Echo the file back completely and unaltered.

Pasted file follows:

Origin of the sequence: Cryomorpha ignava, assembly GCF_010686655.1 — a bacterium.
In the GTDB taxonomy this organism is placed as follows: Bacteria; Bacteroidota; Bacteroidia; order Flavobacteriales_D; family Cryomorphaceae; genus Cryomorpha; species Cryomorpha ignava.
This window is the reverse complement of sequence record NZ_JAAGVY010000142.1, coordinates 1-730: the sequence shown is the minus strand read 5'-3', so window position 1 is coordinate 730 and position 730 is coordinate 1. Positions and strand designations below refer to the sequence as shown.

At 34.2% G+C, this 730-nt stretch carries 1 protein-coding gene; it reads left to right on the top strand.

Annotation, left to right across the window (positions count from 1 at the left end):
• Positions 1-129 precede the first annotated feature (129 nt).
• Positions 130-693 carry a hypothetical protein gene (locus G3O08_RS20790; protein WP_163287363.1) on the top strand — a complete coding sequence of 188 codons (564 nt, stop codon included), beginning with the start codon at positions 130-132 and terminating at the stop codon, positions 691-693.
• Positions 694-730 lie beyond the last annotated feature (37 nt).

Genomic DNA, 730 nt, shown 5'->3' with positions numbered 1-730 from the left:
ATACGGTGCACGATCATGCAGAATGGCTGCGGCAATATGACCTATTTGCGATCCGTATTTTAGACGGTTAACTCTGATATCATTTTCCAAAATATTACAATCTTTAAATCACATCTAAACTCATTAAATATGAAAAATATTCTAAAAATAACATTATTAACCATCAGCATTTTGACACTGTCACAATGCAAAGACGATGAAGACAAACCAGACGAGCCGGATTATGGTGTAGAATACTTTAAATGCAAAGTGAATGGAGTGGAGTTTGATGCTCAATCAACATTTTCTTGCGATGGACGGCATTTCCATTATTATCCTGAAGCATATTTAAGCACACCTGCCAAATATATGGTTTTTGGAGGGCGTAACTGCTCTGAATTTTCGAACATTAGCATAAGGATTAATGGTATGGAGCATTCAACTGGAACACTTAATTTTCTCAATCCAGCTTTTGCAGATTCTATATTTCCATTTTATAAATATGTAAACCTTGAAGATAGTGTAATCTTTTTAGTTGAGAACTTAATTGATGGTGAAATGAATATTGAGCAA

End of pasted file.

Origin of the sequence: Cryomorpha ignava, assembly GCF_010686655.1 — a bacterium.
In the GTDB taxonomy this organism is placed as follows: Bacteria; Bacteroidota; Bacteroidia; order Flavobacteriales_D; family Cryomorphaceae; genus Cryomorpha; species Cryomorpha ignava.
This window is the reverse complement of sequence record NZ_JAAGVY010000142.1, coordinates 1-730: the sequence shown is the minus strand read 5'-3', so window position 1 is coordinate 730 and position 730 is coordinate 1. Positions and strand designations below refer to the sequence as shown.

At 34.2% G+C, this 730-nt stretch carries 1 protein-coding gene; it reads left to right on the top strand.

Annotation, left to right across the window (positions count from 1 at the left end):
• Positions 1-129 precede the first annotated feature (129 nt).
• Positions 130-693 carry a hypothetical protein gene (locus G3O08_RS20790; protein WP_163287363.1) on the top strand — a complete coding sequence of 188 codons (564 nt, stop codon included), beginning with the start codon at positions 130-132 and terminating at the stop codon, positions 691-693.
• Positions 694-730 lie beyond the last annotated feature (37 nt).

Genomic DNA, 730 nt, shown 5'->3' with positions numbered 1-730 from the left:
ATACGGTGCACGATCATGCAGAATGGCTGCGGCAATATGACCTATTTGCGATCCGTATTTTAGACGGTTAACTCTGATATCATTTTCCAAAATATTACAATCTTTAAATCACATCTAAACTCATTAAATATGAAAAATATTCTAAAAATAACATTATTAACCATCAGCATTTTGACACTGTCACAATGCAAAGACGATGAAGACAAACCAGACGAGCCGGATTATGGTGTAGAATACTTTAAATGCAAAGTGAATGGAGTGGAGTTTGATGCTCAATCAACATTTTCTTGCGATGGACGGCATTTCCATTATTATCCTGAAGCATATTTAAGCACACCTGCCAAATATATGGTTTTTGGAGGGCGTAACTGCTCTGAATTTTCGAACATTAGCATAAGGATTAATGGTATGGAGCATTCAACTGGAACACTTAATTTTCTCAATCCAGCTTTTGCAGATTCTATATTTCCATTTTATAAATATGTAAACCTTGAAGATAGTGTAATCTTTTTAGTTGAGAACTTAATTGATGGTGAAATGAATATTGAGCAA